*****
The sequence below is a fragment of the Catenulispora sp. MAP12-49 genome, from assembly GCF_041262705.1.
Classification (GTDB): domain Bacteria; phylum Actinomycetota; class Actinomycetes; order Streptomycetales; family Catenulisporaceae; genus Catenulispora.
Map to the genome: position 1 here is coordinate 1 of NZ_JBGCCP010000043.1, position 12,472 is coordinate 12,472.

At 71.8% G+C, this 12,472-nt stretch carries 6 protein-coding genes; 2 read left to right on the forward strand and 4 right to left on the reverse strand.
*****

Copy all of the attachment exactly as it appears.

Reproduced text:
The sequence below is a fragment of the Catenulispora sp. MAP12-49 genome, from assembly GCF_041262705.1.
Classification (GTDB): domain Bacteria; phylum Actinomycetota; class Actinomycetes; order Streptomycetales; family Catenulisporaceae; genus Catenulispora.
Map to the genome: position 1 here is coordinate 1 of NZ_JBGCCP010000043.1, position 12,472 is coordinate 12,472.

At 71.8% G+C, this 12,472-nt stretch carries 6 protein-coding genes; 2 read left to right on the forward strand and 4 right to left on the reverse strand.